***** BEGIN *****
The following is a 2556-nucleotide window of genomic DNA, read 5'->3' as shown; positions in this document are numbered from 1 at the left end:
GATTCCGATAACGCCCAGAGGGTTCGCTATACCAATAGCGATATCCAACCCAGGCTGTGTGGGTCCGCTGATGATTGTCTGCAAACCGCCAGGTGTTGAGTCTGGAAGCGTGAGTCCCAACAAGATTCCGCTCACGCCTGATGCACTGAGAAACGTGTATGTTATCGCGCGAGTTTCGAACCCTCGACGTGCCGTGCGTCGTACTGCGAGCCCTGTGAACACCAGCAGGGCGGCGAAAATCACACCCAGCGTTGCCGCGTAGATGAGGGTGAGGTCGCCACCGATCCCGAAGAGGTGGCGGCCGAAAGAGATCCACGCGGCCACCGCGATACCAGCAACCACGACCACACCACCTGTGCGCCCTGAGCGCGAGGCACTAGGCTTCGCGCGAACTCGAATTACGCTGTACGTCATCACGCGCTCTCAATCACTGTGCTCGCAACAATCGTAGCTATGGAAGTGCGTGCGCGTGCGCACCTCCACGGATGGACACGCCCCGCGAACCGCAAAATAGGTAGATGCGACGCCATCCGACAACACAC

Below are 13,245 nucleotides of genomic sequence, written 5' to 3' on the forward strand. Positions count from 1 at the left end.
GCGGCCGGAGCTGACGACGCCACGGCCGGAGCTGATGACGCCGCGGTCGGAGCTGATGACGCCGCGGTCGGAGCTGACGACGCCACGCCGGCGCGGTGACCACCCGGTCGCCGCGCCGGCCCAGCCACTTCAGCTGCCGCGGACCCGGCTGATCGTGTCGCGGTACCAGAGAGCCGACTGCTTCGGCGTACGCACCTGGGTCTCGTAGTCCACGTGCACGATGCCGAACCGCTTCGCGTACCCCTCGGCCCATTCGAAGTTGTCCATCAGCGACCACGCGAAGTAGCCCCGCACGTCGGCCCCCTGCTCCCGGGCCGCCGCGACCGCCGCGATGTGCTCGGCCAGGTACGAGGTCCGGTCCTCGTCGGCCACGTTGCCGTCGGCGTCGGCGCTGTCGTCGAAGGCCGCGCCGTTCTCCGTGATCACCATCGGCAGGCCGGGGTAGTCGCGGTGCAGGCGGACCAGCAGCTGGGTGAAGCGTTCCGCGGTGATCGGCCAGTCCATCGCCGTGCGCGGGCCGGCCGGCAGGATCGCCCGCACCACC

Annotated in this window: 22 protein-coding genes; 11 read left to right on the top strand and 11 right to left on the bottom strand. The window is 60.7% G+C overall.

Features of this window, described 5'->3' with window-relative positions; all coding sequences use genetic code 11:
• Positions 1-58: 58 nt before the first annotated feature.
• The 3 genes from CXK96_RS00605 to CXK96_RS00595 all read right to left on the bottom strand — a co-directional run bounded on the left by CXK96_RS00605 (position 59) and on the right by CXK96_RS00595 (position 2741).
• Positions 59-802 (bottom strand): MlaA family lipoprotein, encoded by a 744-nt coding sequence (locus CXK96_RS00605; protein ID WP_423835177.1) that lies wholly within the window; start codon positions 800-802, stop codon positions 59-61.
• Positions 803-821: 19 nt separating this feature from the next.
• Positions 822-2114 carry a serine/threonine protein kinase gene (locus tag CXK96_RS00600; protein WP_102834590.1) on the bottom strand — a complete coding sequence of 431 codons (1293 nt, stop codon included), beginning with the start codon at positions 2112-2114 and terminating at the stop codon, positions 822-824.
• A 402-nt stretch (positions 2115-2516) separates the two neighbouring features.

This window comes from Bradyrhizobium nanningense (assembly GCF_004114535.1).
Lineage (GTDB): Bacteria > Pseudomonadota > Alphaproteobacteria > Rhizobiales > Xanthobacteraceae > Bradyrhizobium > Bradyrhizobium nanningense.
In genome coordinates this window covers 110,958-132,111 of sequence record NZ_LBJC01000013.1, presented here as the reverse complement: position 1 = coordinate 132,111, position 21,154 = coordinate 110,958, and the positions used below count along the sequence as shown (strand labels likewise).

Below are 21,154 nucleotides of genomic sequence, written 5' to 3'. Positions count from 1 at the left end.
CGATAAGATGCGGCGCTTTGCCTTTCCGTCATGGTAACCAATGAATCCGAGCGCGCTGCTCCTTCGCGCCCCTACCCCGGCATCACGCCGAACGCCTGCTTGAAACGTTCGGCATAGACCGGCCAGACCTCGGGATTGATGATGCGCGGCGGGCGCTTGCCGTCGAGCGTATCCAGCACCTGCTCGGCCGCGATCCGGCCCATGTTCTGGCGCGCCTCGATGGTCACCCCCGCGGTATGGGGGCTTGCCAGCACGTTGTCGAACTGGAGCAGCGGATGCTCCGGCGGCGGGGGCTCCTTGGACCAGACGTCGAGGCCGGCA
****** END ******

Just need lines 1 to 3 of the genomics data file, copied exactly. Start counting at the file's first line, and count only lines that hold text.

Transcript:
The following is a 2556-nucleotide window of genomic DNA, read 5'->3' as shown; positions in this document are numbered from 1 at the left end:
GATTCCGATAACGCCCAGAGGGTTCGCTATACCAATAGCGATATCCAACCCAGGCTGTGTGGGTCCGCTGATGATTGTCTGCAAACCGCCAGGTGTTGAGTCTGGAAGCGTGAGTCCCAACAAGATTCCGCTCACGCCTGATGCACTGAGAAACGTGTATGTTATCGCGCGAGTTTCGAACCCTCGACGTGCCGTGCGTCGTACTGCGAGCCCTGTGAACACCAGCAGGGCGGCGAAAATCACACCCAGCGTTGCCGCGTAGATGAGGGTGAGGTCGCCACCGATCCCGAAGAGGTGGCGGCCGAAAGAGATCCACGCGGCCACCGCGATACCAGCAACCACGACCACACCACCTGTGCGCCCTGAGCGCGAGGCACTAGGCTTCGCGCGAACTCGAATTACGCTGTACGTCATCACGCGCTCTCAATCACTGTGCTCGCAACAATCGTAGCTATGGAAGTGCGTGCGCGTGCGCACCTCCACGGATGGACACGCCCCGCGAACCGCAAAATAGGTAGATGCGACGCCATCCGACAACACAC

Below are 13,245 nucleotides of genomic sequence, written 5' to 3' on the forward strand. Positions count from 1 at the left end.